Middle East

Why Does the West Only Care About Human Rights Abuses of Gulf States When it’s Not in Their Region?

Emily Cole

Naked Politics Blogger

This is a question I’ve been asking myself since the disappearance and murder of Jamal Khashoggi at the beginning of the month. Jamal Khashoggi was a Saudi Arabian journalist who fled the country in September 2017 to avoid persecution for criticising the regime. On 2nd October, he went into the Saudi embassy in Istanbul to obtain papers to marry his fiancé only to never come out. Despite the initial denial, the Saudis have now said that Mr Khashoggi got into a fight in the embassy, but the murder was not deliberate.

To the West, this caused outrage. Much like the Salisbury case in the UK, the idea that a state can murder one of its own citizens in another country is unthinkable. But why are we actually surprised? Why is our outrage selective when it comes to authoritarian regimes in the Middle East? And why do we only care when it’s on our European doorstep in Turkey but not when it’s in their own region?

Yemen famine

The Saudi’s record on human rights is reprehensible, but the West only seems to care when these abuses take place so close to home. The British government is happy to sell arms to the Saudis which are then used in Yemen, causing one of the worst humanitarian crises anywhere in the world. Yemen is now on the brink of the world’s worst famine in 100 years, and while this should be the leading story for any newsroom in the West today, it isn’t.

In 2017, the UK arms deal with Saudi Arabia had a value of £1.13 billion and our bombs are used to kill children and destroy infrastructure in air strikes by the Saudi-led coalition. Our government is happy to sit on its hands and watch the crisis in Yemen, then appears shocked to see those same forces murdering a journalist. It just beggar’s belief!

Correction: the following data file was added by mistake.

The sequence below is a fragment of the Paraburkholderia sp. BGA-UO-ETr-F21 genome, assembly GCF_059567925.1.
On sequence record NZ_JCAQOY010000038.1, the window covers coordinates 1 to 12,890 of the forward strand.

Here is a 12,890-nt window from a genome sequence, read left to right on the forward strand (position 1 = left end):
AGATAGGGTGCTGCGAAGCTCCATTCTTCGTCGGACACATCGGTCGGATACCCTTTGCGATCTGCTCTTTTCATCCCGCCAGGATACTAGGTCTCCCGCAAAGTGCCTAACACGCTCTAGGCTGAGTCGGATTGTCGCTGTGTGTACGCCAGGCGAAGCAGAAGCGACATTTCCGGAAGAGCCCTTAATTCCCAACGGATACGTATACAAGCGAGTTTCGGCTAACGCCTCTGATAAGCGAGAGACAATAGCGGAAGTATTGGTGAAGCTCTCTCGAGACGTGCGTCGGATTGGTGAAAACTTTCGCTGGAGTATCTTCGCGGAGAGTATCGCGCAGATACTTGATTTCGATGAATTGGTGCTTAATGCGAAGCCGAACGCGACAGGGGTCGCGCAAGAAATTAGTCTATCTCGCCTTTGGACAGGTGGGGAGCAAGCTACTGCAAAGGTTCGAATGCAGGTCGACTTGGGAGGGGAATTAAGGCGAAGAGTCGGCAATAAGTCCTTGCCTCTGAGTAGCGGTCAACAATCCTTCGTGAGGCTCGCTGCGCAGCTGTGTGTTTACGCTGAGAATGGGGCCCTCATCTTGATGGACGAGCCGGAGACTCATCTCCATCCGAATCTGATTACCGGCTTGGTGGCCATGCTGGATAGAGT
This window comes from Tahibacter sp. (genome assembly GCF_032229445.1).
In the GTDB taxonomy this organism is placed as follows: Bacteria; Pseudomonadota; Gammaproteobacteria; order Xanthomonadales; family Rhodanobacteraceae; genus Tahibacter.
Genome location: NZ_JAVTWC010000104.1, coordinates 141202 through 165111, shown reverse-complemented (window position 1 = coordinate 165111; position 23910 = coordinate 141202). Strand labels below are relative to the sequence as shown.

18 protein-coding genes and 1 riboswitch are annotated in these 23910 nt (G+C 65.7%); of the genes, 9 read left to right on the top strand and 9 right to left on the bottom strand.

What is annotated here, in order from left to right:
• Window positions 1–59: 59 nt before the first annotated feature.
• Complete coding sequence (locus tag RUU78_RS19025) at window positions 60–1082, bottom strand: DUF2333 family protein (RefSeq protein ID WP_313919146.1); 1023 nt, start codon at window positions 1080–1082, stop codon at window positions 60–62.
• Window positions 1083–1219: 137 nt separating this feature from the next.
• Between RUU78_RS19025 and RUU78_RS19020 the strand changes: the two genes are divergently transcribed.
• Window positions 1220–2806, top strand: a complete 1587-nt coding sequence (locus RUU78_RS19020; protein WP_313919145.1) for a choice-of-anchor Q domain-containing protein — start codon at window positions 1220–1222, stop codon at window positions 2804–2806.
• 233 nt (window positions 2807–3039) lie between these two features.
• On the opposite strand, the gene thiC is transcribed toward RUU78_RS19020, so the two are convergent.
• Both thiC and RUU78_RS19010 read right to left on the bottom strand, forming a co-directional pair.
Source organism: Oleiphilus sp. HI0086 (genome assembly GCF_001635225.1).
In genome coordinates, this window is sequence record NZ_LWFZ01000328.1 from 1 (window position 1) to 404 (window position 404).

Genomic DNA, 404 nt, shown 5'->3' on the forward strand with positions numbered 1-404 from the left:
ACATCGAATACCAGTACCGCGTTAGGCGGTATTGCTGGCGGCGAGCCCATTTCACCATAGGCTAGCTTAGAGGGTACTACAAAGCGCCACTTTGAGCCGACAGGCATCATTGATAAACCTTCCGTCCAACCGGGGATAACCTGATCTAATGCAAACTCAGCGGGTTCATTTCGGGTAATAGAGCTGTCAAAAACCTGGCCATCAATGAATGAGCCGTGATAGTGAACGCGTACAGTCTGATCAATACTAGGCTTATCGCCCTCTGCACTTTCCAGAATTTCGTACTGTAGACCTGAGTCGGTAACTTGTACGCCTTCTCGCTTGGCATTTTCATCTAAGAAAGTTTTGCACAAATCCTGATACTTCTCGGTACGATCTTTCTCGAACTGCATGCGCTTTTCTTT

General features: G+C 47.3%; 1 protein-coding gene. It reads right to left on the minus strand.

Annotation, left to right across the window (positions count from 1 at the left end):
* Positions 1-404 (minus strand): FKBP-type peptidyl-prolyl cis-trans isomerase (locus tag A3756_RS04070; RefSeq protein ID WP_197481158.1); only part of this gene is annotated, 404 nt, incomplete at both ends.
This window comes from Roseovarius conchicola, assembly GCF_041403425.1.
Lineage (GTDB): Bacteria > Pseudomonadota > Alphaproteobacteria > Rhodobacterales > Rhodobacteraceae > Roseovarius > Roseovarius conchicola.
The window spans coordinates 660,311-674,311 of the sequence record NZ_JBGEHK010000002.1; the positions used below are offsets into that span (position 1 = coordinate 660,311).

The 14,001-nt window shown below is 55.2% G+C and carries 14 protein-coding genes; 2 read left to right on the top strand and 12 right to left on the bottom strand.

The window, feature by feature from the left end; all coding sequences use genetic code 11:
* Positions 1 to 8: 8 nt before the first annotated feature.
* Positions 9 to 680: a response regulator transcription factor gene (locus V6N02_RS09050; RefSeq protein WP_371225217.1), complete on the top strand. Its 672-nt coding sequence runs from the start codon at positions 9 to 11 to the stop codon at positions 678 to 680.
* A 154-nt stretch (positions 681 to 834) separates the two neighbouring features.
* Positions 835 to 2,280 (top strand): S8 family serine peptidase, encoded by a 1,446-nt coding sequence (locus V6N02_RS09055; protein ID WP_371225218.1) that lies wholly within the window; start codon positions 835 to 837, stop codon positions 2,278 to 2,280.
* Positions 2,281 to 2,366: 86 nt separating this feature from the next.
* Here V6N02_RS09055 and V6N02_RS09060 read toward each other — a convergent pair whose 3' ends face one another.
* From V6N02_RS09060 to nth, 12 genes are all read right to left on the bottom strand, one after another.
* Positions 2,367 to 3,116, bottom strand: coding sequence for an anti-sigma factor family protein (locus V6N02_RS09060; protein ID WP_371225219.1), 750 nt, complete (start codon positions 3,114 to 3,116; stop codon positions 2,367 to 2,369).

It’s not just Saudi activity in Yemen that is shocking. The abuse of human rights is never-ending, from sentencing their own citizens to death over their sexuality, lashing women for showing skin or imprisoning journalists for criticising the regime. So why don’t we call this out? Well, a simple and cynical answer would be oil.

Saudi Oil

On the surface relationships between the West and the Gulf may seem to centre around oil and arms sales but our relationship is far more entwined than at first glance. Economic, political and military ties mean that, unfortunately, the West can’t just switch off support for the Gulf.

Despite this relationship and the way in which the West will usually turn a blind eye to Saudi atrocities, there has been a significant backlash. Therefore, the question becomes; will this outrage have an impact on future relationships with Saudi Arabia for the West? For the most important country in the West, the USA, the answer would appear unlikely. Donald Trump has called the Saudi explanation “credible“. Why a man in his late 50s would start a fight with a dozen men in the Saudi consulate would seem plausible is quite beyond me, but Trump tends to come to the defence of dictators. His lavishing of praise on Putin and Kim Jong-Un should speak volumes about his approach to international politics.

Hunt Tweet

Meanwhile, our Foreign Secretary, Jeremy Hunt, tweeted that ‘friendships depend on shared values’ (although I’m not sure what shared values he is talking about) and International Trade Secretary, Liam Fox, has pulled out of the ‘Davos in the Desert’ trade conference in protest with media companies and sponsort following suit.

The rhetoric may be there initially, but the long-term steps we take against the Saudis will determine our moral standing. With Salisbury, it was easier to retaliate because our relations with Russia were frosty, to begin with, but having a close relationship with Saudi Arabia puts political leaders in the UK in a more difficult position.

The diplomatic methods that could be used are plentiful but whether they will be is a different question.  Saudi Arabia is arguably the most important country in the region, so good diplomatic relations are essential and they’ve threatened retaliation for any sanctions introduced, reducing the hand of world leaders.

Going back to the question this article poses, the West only cares about what Saudi Arabia does when it embarrasses us. An ally that can wage war in Yemen is one thing, but when state-sponsored murder is committed in our own sphere and where it will make headlines, it appears that only then do the Saudis show real disrespect for the international norms we created.

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